2. Payroll Payload
Many years ago, in the early 1800s, there was an old army way station in southern Piatt County near Arthur. It was well known in the area that several companies of regular army soldiers were coming there to receive their monthly pay, which meant that a total of around $286,000 in $20 gold coins was at the station. A gang of bandits planned to rob the station before the soldiers arrived. The station master learned of their plans, however, and with the help of several guards, he buried the gold coins. When the bandits arrived, they killed the station master and his guards and burnt the station to the ground. However, they never found the $286,000 in gold, which is presumably still buried somewhere nearby.
Hardin County, IL
Cave-in-Rock, located on the Ohio River, is one of the most notorious treasure-hunting destinations in Illinois. From the 1790s to the 1870s the area around Cave-in-Rock was plagued by river pirates, horse thieves, counterfeiters, and highwaymen. Over $1 million worth of stolen loot, gold, cash, and counterfeit bills changed hands there between 1790 and 1830 alone. In 1800, the Mason gang was rumored to have hidden a large stash of gold at Cave-in-Rock, but Samuel Mason was beheaded after he was caught on the Spanish side of the Mississippi River with $7,000 and 20 human scalps. Aside from Mason’s horde, there are supposed to be dozens of stashes of gold and silver all along the cliff face.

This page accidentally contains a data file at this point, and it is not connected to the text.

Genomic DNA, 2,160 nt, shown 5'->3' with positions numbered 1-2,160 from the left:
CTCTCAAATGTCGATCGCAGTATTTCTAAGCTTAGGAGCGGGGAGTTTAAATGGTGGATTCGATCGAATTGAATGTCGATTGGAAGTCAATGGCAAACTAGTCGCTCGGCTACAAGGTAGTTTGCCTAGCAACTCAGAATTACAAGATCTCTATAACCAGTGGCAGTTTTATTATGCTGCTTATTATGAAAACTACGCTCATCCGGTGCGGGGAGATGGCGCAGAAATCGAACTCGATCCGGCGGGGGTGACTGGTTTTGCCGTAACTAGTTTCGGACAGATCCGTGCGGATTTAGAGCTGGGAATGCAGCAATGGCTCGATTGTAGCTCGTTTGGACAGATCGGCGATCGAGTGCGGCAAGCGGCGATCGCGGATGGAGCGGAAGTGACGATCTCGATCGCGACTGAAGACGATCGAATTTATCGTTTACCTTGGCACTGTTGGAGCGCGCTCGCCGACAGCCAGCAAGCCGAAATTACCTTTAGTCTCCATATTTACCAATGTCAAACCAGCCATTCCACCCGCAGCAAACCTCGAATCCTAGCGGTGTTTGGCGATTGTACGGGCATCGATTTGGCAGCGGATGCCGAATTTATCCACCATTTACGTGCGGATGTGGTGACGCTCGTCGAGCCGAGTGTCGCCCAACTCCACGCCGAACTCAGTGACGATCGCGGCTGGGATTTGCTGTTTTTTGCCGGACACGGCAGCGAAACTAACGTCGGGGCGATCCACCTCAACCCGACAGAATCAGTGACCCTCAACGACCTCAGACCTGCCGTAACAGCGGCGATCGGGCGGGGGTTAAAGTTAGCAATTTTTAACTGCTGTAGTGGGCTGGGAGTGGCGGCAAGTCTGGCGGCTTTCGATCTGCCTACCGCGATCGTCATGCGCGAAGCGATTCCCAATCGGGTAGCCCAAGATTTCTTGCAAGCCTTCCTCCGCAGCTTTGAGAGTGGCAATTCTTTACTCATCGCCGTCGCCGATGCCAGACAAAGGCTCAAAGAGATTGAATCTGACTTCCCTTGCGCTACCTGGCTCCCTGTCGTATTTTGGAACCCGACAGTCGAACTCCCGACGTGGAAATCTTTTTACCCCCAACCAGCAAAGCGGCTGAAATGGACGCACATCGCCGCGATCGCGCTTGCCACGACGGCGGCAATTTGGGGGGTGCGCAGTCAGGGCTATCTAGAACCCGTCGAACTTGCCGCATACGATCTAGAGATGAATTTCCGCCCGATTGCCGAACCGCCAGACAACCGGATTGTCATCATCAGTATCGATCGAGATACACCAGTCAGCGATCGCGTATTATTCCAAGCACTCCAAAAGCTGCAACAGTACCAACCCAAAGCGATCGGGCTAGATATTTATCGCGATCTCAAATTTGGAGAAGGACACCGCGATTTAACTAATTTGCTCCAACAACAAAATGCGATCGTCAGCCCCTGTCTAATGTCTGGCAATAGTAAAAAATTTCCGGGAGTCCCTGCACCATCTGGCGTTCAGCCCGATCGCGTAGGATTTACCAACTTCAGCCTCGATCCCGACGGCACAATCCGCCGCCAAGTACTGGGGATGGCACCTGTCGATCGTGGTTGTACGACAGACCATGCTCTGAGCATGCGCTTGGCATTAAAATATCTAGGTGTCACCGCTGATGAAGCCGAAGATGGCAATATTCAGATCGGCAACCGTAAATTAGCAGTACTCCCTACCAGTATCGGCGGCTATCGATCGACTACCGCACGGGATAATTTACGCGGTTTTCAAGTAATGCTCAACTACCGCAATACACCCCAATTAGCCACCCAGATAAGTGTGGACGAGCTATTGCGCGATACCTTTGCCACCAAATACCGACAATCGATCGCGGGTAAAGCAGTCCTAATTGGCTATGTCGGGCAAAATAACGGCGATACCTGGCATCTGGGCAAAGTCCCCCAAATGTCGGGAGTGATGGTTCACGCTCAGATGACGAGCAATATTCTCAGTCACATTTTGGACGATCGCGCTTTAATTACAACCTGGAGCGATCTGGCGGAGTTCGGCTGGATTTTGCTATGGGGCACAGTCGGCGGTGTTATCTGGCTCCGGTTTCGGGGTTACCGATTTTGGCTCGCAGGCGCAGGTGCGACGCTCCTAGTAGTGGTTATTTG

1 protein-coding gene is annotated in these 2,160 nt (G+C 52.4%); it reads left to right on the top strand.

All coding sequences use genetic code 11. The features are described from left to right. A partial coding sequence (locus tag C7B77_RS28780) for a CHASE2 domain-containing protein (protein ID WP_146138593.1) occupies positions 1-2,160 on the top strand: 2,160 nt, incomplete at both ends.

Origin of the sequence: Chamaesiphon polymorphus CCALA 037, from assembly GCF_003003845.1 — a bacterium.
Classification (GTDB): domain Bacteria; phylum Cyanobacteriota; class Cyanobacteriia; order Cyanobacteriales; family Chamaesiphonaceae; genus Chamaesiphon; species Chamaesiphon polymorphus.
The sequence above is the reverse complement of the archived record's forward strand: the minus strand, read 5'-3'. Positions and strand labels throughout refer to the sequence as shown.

Check out these places and more in Michael Kleen’s Haunting Illinois: A Tourist’s Guide to the Weird and Wild Places of the Prairie State! Haunting Illinois contains 200 mystery sites and 85 individual illustrations. In this book, Michael not only examines the sites, but also the hobbyists and professionals who have devoted their lives to exploring the strange and unusual in our great state. Divided among eight distinct regions and listed by county, each location features a description, directions, and sources drawn from a diverse variety of books and articles. Haunting Illinois challenges you to get off the couch and start exploring our wonderful State of Illinois. Go here to order!